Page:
Call for Papers - 16(1-2), 2023
Ethics and Malpractice Statement
PP is committed to keeping the highest standards in publication ethics. We base on the COPE Core Practices for journal editors elaborated by the Committee on Publication Ethics (COPE) and the White Paper on Publication Ethics elaborated by the Council of Science Editors. Below we present the list of main responsibilities of the parties involved in the publication process.
DUTIES AND RESPONSIBILITIES OF AUTHORS
Originality and plagiarism
All manuscripts must be the original work of authors and not evidence plagiarism. If the authors have used the work and/or words of others, this should be appropriately cited. Publications that have been influential in determining the nature of the work reported in the manuscript should also be cited. Plagiarism in all its forms constitutes unethical publishing behaviour and is unacceptable.
Authors of original research should present an accurate account of the work performed and the results, followed by an objective discussion of the significance of the work. The manuscript should contain sufficient detail and references to permit others to replicate the work.
Authors should ensure that every manuscript submitted to the journal has been read and corrected for English clarity, grammar and spelling; this applies particularly to authors whose first language is not English.
On acceptance, the authors may be obliged to sign a legally binding form confirming that the above standards have been met which will make them personally liable for any breaches for which civil or criminal charges can be brought.
Authorship of the manuscript
Authorship of a manuscript should be limited to authors who have made significant contributions (conception, design, execution, data acquisition, or analysis/interpretation of the study; drafting/revision of the manuscript for important intellectual content; etc.). All persons who made substantial contributions to the work reported in the manuscript (such as technical help, writing and editing assistance, general support) but who do not meet the criteria for authorship must not be listed as an author, but should be acknowledged in the "Acknowledgements" section after their written permission to be named as been obtained. The corresponding author should ensure that all appropriate coauthors (according to the above definition) and no inappropriate coauthors are included in the author list and verify that all coauthors have seen and approved the final version of the manuscript and agreed to its submission for publication.
Multiple, redundant or concurrent publication
Authors must not submit the same manuscript to more than one journal concurrently.
Hence, authors should not submit for consideration a manuscript that has already been published in another journal. Submission of a manuscript concurrently to more than one journal is unethical publishing behaviour and unacceptable.
The publication of some kinds of articles (such as clinical guidelines, translations) in more than one journal is sometimes justifiable, provided that certain conditions are met. The authors and editors of the journals concerned must agree to the secondary publication, which must reflect the same data and interpretation of the primary document. The primary reference must be cited in the secondary publication.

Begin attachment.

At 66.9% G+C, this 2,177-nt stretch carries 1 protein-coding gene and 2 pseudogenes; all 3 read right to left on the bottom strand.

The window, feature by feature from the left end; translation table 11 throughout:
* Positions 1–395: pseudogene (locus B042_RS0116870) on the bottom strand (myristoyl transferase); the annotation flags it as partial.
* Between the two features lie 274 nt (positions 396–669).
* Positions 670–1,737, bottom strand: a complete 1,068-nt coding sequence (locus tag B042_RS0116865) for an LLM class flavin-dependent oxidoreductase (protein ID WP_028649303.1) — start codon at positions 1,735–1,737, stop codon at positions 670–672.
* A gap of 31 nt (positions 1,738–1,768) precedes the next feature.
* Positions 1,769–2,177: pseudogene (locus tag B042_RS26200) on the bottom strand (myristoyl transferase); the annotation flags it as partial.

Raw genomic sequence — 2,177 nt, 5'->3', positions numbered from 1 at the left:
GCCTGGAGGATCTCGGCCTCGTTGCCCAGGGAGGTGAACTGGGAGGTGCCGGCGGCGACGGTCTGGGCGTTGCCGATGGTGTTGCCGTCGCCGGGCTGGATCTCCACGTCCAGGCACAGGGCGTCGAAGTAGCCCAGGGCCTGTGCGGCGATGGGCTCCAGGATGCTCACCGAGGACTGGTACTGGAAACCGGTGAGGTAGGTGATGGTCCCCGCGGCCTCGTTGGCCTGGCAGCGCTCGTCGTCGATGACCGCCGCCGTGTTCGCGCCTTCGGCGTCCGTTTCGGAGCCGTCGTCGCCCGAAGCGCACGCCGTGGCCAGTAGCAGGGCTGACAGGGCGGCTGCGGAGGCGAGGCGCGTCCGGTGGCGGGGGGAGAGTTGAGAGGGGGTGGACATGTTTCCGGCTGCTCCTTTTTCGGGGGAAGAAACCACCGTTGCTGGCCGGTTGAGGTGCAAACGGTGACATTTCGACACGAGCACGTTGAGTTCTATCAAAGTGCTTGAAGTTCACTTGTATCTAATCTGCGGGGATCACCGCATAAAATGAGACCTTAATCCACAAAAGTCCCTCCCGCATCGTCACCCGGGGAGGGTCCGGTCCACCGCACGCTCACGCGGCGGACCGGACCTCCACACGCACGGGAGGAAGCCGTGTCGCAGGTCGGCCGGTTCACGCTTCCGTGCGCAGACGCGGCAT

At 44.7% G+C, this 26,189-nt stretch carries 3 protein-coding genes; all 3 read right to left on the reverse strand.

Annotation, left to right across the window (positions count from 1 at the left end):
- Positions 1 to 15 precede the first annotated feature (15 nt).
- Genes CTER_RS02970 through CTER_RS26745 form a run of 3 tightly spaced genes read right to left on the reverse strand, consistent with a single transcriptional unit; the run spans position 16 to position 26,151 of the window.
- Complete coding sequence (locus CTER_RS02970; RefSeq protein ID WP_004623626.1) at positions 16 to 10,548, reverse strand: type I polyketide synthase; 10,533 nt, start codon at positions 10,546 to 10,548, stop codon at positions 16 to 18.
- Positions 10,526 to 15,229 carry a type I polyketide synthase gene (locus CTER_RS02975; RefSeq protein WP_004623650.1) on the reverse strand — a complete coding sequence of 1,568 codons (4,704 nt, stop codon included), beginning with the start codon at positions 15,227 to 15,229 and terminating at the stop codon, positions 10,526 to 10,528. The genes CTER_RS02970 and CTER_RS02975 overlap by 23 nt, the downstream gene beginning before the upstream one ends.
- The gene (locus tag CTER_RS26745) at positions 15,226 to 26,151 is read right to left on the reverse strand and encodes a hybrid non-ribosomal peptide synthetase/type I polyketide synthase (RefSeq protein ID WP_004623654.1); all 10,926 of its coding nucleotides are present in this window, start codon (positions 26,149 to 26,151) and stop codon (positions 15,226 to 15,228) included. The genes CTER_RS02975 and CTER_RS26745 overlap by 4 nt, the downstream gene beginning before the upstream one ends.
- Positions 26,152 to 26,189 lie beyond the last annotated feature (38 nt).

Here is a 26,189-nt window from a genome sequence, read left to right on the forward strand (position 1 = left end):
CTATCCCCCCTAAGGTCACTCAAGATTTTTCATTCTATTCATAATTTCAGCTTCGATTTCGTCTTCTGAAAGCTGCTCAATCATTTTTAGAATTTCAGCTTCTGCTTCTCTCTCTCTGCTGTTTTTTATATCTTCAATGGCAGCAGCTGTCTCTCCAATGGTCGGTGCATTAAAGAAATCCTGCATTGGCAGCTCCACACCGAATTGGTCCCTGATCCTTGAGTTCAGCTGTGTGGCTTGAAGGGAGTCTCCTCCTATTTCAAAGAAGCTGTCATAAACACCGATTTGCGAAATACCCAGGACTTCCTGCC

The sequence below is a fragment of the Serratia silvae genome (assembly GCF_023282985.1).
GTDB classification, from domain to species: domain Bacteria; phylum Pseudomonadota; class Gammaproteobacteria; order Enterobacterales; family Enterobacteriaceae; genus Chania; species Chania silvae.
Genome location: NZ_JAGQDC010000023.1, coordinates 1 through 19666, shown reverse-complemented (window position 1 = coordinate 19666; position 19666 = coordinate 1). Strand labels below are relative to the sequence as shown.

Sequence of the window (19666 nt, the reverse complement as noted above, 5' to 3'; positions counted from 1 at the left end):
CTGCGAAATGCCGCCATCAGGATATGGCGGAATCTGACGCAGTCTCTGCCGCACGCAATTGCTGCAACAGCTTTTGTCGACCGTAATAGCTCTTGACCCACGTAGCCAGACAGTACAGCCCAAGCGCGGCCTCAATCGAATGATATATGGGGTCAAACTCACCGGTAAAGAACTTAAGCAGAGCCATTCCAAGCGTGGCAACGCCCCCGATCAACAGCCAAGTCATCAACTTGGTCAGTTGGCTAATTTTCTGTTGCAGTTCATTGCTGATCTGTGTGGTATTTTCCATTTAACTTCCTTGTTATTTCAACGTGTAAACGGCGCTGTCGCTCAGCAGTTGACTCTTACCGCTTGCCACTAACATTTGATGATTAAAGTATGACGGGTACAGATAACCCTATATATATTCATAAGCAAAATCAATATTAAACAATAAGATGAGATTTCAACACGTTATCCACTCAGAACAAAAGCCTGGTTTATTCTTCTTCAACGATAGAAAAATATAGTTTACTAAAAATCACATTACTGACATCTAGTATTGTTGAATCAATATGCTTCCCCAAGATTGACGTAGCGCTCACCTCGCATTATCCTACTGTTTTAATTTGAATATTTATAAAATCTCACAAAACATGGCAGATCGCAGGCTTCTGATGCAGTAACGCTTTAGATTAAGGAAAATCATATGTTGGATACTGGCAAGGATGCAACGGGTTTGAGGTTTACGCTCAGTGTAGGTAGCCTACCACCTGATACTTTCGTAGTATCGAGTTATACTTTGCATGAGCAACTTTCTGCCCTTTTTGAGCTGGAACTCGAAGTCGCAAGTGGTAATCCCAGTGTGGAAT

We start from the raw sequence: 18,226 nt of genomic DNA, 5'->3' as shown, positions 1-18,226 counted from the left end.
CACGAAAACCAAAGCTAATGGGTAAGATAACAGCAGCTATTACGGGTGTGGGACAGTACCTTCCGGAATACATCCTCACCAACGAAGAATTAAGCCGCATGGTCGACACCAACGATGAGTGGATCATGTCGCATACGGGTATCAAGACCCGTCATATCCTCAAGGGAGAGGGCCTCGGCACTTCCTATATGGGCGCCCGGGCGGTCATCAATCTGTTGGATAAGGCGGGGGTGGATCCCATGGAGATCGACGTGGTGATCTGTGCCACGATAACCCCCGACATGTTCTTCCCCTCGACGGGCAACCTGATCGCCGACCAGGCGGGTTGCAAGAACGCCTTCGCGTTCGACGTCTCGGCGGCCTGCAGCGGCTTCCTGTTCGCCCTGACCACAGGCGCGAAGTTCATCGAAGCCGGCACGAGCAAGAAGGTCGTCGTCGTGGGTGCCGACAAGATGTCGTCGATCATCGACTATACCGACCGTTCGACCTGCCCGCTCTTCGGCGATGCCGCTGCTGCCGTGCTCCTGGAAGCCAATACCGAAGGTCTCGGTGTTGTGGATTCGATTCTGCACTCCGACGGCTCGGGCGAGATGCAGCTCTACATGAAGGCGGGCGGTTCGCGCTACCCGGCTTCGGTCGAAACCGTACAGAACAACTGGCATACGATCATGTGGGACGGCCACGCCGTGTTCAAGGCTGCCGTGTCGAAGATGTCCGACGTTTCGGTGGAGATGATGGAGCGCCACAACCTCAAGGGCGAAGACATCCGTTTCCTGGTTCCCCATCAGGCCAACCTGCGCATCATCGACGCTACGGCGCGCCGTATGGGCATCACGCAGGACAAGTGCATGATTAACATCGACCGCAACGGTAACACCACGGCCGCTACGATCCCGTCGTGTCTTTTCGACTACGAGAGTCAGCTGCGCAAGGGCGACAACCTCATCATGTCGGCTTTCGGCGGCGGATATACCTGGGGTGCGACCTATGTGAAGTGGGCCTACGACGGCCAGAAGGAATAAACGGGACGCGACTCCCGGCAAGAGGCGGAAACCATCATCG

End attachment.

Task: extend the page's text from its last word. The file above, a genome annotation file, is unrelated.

Acknowledgement of sources
Authors must properly and accurately acknowledge the work of others.
Information obtained privately (from conversation, correspondence or discussion with third parties) must not be used or reported without explicit, written permission from the source. Authors should not use information obtained in the course of providing confidential services, such as refereeing manuscripts or grant applications, unless they have obtained the explicit written permission of the author(s) of the work involved in these services.
Disclosure and conflicts of interest and financial support
Authors should disclose any financial or other substantive conflict of interest that might influence the results or interpretation of their manuscript and acknowledge individuals or organisations that have provided financial support for research.
Data access and retention
Authors may be asked to provide the raw data in connection with manuscripts for editorial review, and should be prepared to provide public access to such data if possible, provided that the confidentiality of the participants can be protected and legal rights concerning proprietary data do not preclude their release.
Fundamental errors in published works
When authors discover significant errors or inaccuracies in their own published work, it is their obligation to promptly notify the journal’s editors or publisher and cooperate with them to either correct the paper in the form of an erratum or to retract the paper. If the editors or publisher learns from a third party that a published work contains a significant error or inaccuracy, then it is the authors’ obligation to promptly correct or retract the paper or provide evidence to the journal editors of the correctness of the paper.
Hazards and human or animal subjects
It is the authors’ responsibility to ensure that no participants are harmed, physically or mentally, during the research which results in the article, and that personal details of the participants, who have not agreed for to be released or where the release of personal details could endanger a participant, are fully anonymized. This applies both to textual citations and to images and any supplementary audio or visual material.
DUTIES AND RESPONSIBILITIES OF EDITORS
The editors are accountable for everything published in this journal. The editors strive to:
- Meet the needs of readers and authors
- Constantly improve the journal
- Champion freedom of expression
- Maintain the integrity of the academic record
- Preclude business needs from comprising intellectual and ethical standards